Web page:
The research will use the mixed approach combining qualitative and quantitative methods, and a pragmatic research design. Freshwater, Sherwood, and Drury (2006) posit, “Pragmatic researchers grant themselves the freedom to use any of the methods, techniques, and procedures that are typically associated with quantitative or qualitative research” (p.295). The selected methods depend on a researchers’ perception and evaluation of methods that best suit the particular type of study. In the research on elderly falls, the best design should comprise methods that can complement each other. This assertion underlines the logic for designing the research as a pragmatic study, which uses aspects of qualitative and quantitative research.

The effectiveness of qualitative study requires the demonstration of various features of excellence. Qualitative research has some drawbacks such as the lack of validity since it is important to add rigor, subjectivity, and creativity in a scientific process. Rigor is incredibly important in all systematic qualitative researches (Finlay, 2006). In such researches, the deployed data only needs to follow a certain criterion in establishing differences or relationships.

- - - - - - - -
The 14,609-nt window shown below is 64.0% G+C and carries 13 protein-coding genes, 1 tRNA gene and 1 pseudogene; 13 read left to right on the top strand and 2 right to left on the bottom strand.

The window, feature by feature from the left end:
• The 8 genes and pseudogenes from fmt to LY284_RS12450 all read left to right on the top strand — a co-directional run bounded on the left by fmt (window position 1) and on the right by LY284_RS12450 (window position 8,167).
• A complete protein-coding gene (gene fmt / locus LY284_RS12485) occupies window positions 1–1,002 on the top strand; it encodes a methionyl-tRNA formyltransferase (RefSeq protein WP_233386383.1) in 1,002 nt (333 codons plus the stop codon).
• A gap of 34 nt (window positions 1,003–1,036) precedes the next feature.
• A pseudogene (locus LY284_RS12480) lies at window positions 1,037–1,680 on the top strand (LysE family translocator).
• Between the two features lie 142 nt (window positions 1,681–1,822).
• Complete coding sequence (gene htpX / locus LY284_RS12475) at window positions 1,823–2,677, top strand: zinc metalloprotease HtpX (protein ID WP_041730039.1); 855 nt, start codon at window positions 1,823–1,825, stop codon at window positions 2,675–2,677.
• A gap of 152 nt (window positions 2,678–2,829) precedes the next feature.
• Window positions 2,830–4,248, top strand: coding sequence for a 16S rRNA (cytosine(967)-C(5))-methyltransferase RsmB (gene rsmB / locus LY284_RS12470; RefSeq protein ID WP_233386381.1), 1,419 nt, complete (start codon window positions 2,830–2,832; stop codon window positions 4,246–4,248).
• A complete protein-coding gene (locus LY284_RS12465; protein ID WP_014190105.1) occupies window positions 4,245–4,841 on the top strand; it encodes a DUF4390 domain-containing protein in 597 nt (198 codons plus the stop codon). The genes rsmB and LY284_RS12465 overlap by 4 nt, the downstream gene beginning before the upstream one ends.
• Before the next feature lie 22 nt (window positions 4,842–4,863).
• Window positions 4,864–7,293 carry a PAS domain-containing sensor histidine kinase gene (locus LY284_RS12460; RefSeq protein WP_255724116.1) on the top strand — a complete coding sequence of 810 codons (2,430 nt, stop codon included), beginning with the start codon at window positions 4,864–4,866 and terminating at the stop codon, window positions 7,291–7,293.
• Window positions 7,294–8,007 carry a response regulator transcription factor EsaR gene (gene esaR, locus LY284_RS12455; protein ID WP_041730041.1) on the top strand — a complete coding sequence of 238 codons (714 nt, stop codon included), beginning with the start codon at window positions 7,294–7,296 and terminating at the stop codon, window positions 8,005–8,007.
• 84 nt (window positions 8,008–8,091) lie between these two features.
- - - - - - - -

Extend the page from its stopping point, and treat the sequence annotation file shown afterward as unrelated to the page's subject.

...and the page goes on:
The current research determines the prevalence of falls experiences among elderly people living in the three homes. It establishes the mechanisms, which the homes have adopted to prevent and/or manage falls among elderly people. In determining the prevalence levels, the quantification of falls experiences is important. This goal can only be realized if quantitative data is also collected.

Instrumentation

The instrument deployed in the data collection is the interview, which allows to collect both statistical (quantitative) and qualitative data simultaneously, assessing the percentage of the respondent as well as the content of their answers. Elderly people will provide quantitative and qualitative information about their experiences with falls. The method includes a survey, which will be vital in interpreting the study. The interview will involve structured questions, which are known to be best for quantitative interviews since they do not need extra information from a respondent (Leedy & Ormrod, 2005). The research will use the face-to-face interview, which will help in establishing a good rapport with the participants to win their cooperation. In addition, besides clarifying ambiguity in answers, the interview approach can provide information for follow-up.

Participants, Sample and sampling